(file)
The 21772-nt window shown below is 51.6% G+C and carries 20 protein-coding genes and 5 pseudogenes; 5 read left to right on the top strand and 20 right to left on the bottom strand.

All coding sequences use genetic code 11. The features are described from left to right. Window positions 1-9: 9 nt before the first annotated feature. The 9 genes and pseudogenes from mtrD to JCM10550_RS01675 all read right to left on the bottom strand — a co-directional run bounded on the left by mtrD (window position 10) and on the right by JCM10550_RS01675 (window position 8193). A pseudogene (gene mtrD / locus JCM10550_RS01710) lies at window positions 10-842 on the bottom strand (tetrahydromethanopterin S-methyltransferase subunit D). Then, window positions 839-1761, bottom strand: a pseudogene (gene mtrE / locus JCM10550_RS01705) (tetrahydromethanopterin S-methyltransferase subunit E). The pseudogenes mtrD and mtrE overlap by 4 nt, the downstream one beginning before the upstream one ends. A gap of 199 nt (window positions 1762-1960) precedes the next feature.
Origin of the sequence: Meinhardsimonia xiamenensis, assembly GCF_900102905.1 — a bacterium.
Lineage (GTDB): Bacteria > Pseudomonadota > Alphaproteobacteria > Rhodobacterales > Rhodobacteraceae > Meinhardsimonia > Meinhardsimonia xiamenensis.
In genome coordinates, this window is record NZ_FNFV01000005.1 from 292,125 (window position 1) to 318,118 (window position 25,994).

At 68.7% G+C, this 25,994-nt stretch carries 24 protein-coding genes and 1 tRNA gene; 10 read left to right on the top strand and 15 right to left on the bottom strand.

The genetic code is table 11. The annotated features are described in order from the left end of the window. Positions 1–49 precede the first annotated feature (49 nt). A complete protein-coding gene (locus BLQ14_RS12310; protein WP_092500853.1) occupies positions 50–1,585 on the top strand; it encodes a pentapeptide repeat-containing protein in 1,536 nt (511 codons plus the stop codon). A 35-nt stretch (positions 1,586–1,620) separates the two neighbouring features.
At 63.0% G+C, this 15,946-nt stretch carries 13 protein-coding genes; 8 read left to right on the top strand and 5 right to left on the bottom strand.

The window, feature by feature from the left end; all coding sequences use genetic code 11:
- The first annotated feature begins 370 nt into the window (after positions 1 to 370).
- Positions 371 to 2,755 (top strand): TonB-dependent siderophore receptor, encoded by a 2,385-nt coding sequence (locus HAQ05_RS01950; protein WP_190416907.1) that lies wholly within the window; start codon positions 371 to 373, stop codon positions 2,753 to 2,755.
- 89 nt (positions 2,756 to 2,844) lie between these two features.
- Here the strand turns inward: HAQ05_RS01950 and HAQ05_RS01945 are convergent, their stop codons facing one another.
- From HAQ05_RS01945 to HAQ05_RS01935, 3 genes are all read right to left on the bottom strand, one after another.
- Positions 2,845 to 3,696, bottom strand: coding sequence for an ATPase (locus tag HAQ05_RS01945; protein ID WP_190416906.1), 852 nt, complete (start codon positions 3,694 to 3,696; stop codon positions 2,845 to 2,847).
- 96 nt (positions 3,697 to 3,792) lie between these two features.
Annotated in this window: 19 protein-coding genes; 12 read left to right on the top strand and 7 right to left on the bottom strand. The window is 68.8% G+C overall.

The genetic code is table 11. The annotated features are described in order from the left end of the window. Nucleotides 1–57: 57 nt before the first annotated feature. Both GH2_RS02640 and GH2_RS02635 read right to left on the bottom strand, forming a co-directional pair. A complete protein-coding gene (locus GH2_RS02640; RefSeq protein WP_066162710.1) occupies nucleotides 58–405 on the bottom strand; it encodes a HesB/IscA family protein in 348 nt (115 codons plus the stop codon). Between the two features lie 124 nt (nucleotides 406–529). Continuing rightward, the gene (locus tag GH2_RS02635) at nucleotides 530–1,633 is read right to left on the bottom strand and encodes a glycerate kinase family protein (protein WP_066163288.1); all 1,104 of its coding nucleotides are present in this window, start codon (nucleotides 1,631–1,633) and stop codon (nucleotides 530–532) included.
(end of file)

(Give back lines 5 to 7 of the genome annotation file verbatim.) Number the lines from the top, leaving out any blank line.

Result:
In genome coordinates, this window is record NZ_FNFV01000005.1 from 292,125 (window position 1) to 318,118 (window position 25,994).

At 68.7% G+C, this 25,994-nt stretch carries 24 protein-coding genes and 1 tRNA gene; 10 read left to right on the top strand and 15 right to left on the bottom strand.

The genetic code is table 11. The annotated features are described in order from the left end of the window. Positions 1–49 precede the first annotated feature (49 nt). A complete protein-coding gene (locus BLQ14_RS12310; protein WP_092500853.1) occupies positions 50–1,585 on the top strand; it encodes a pentapeptide repeat-containing protein in 1,536 nt (511 codons plus the stop codon). A 35-nt stretch (positions 1,586–1,620) separates the two neighbouring features.